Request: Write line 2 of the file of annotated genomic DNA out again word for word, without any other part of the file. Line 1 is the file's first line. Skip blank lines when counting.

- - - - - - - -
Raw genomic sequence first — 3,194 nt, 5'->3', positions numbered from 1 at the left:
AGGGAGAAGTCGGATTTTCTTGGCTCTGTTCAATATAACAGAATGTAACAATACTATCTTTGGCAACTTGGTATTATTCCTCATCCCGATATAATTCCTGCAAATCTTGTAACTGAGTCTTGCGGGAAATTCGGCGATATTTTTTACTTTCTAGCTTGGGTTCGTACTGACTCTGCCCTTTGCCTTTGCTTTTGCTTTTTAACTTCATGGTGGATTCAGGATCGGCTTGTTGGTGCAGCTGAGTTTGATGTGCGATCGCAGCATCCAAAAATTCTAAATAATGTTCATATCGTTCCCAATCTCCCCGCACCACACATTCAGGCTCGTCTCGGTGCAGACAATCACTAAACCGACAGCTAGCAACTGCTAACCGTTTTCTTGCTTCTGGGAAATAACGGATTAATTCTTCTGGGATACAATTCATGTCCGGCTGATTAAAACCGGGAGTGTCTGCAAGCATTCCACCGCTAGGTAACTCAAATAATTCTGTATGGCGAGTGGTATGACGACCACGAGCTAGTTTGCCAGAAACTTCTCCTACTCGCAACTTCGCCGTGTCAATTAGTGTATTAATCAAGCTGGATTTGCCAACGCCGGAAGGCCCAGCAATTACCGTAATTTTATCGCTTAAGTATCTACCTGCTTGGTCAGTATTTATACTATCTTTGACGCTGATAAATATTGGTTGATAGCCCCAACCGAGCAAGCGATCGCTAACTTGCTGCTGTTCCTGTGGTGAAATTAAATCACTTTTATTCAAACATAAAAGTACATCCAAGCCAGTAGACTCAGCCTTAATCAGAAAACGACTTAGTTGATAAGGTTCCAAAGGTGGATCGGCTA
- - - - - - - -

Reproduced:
AGGGAGAAGTCGGATTTTCTTGGCTCTGTTCAATATAACAGAATGTAACAATACTATCTTTGGCAACTTGGTATTATTCCTCATCCCGATATAATTCCTGCAAATCTTGTAACTGAGTCTTGCGGGAAATTCGGCGATATTTTTTACTTTCTAGCTTGGGTTCGTACTGACTCTGCCCTTTGCCTTTGCTTTTGCTTTTTAACTTCATGGTGGATTCAGGATCGGCTTGTTGGTGCAGCTGAGTTTGATGTGCGATCGCAGCATCCAAAAATTCTAAATAATGTTCATATCGTTCCCAATCTCCCCGCACCACACATTCAGGCTCGTCTCGGTGCAGACAATCACTAAACCGACAGCTAGCAACTGCTAACCGTTTTCTTGCTTCTGGGAAATAACGGATTAATTCTTCTGGGATACAATTCATGTCCGGCTGATTAAAACCGGGAGTGTCTGCAAGCATTCCACCGCTAGGTAACTCAAATAATTCTGTATGGCGAGTGGTATGACGACCACGAGCTAGTTTGCCAGAAACTTCTCCTACTCGCAACTTCGCCGTGTCAATTAGTGTATTAATCAAGCTGGATTTGCCAACGCCGGAAGGCCCAGCAATTACCGTAATTTTATCGCTTAAGTATCTACCTGCTTGGTCAGTATTTATACTATCTTTGACGCTGATAAATATTGGTTGATAGCCCCAACCGAGCAAGCGATCGCTAACTTGCTGCTGTTCCTGTGGTGAAATTAAATCACTTTTATTCAAACATAAAAGTACATCCAAGCCAGTAGACTCAGCCTTAATCAGAAAACGACTTAGTTGATAAGGTTCCAAAGGTGGATCGGCTA